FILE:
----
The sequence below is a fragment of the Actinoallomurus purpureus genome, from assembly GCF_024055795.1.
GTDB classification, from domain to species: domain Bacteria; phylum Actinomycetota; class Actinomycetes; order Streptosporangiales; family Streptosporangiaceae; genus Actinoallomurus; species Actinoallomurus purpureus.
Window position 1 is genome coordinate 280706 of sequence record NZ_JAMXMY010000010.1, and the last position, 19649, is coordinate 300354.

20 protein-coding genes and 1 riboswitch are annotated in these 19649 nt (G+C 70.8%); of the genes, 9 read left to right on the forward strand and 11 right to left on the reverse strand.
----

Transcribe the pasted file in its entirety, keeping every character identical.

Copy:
The sequence below is a fragment of the Actinoallomurus purpureus genome, from assembly GCF_024055795.1.
GTDB classification, from domain to species: domain Bacteria; phylum Actinomycetota; class Actinomycetes; order Streptosporangiales; family Streptosporangiaceae; genus Actinoallomurus; species Actinoallomurus purpureus.
Window position 1 is genome coordinate 280706 of sequence record NZ_JAMXMY010000010.1, and the last position, 19649, is coordinate 300354.

20 protein-coding genes and 1 riboswitch are annotated in these 19649 nt (G+C 70.8%); of the genes, 9 read left to right on the forward strand and 11 right to left on the reverse strand.